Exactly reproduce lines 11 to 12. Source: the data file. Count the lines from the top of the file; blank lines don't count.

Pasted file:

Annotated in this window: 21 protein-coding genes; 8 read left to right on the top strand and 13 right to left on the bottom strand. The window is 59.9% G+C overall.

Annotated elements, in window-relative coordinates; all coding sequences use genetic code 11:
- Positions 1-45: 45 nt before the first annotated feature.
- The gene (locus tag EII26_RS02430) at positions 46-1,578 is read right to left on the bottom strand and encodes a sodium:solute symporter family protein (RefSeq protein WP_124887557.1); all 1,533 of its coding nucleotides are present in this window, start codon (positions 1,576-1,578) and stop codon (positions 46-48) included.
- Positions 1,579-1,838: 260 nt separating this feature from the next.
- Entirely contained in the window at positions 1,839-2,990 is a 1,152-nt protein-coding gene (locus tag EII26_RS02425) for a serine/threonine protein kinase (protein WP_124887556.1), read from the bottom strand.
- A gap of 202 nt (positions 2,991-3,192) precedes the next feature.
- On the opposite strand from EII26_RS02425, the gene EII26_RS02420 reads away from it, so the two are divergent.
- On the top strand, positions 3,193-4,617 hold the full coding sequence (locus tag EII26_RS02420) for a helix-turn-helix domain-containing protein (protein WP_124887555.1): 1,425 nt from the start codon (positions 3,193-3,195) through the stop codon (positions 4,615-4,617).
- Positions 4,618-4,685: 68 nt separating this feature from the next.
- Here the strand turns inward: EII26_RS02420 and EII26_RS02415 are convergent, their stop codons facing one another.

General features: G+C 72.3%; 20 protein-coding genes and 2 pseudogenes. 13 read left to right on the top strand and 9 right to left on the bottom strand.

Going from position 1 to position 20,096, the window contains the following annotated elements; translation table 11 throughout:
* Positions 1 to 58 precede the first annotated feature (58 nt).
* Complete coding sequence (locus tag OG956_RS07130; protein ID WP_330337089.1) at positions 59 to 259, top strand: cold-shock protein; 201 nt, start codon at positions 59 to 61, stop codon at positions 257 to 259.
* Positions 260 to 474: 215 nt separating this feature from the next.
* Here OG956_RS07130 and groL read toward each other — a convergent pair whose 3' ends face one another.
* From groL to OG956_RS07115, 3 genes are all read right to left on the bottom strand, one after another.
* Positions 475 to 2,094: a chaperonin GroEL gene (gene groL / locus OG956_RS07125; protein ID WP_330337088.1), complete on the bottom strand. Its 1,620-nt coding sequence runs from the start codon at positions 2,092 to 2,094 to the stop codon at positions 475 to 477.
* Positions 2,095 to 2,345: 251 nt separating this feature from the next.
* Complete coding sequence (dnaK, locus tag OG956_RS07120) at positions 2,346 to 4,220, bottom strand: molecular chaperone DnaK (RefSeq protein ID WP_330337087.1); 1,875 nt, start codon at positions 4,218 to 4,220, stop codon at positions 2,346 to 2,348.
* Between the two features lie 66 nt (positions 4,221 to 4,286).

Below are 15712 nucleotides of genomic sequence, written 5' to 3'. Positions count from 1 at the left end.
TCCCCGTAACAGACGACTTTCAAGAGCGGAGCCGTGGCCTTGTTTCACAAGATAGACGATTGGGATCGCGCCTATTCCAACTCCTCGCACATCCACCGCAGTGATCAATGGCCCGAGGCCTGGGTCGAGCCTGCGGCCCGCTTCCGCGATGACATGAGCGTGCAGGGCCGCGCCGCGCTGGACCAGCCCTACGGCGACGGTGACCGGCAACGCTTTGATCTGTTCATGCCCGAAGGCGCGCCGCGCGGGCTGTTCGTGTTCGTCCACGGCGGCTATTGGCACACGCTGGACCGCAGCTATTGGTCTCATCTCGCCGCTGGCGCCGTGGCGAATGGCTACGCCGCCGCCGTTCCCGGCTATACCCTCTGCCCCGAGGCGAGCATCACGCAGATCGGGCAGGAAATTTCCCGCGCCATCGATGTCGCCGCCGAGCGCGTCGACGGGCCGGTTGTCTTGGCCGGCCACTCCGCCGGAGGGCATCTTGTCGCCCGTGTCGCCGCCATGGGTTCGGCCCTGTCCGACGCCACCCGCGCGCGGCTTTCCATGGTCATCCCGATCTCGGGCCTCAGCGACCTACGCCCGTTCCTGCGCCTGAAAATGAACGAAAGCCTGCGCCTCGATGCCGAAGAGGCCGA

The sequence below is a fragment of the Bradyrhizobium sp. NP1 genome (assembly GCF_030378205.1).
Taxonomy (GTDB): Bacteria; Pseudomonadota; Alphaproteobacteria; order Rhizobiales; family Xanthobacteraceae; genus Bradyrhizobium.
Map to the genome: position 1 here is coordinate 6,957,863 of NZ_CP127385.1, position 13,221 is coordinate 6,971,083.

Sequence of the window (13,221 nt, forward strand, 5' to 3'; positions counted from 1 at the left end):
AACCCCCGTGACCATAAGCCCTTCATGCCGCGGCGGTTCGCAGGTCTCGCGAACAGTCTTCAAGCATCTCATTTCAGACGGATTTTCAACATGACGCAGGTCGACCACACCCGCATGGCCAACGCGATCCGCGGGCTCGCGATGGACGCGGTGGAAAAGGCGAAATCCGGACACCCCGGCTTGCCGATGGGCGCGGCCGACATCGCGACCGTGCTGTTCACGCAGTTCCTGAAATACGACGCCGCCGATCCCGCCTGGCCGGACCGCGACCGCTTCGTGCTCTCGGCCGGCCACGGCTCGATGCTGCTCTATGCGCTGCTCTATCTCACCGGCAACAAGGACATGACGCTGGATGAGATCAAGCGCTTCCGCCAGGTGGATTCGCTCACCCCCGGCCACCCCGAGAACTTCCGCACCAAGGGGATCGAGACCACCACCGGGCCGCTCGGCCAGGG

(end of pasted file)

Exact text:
- Here the strand turns inward: EII26_RS02420 and EII26_RS02415 are convergent, their stop codons facing one another.

General features: G+C 72.3%; 20 protein-coding genes and 2 pseudogenes. 13 read left to right on the top strand and 9 right to left on the bottom strand.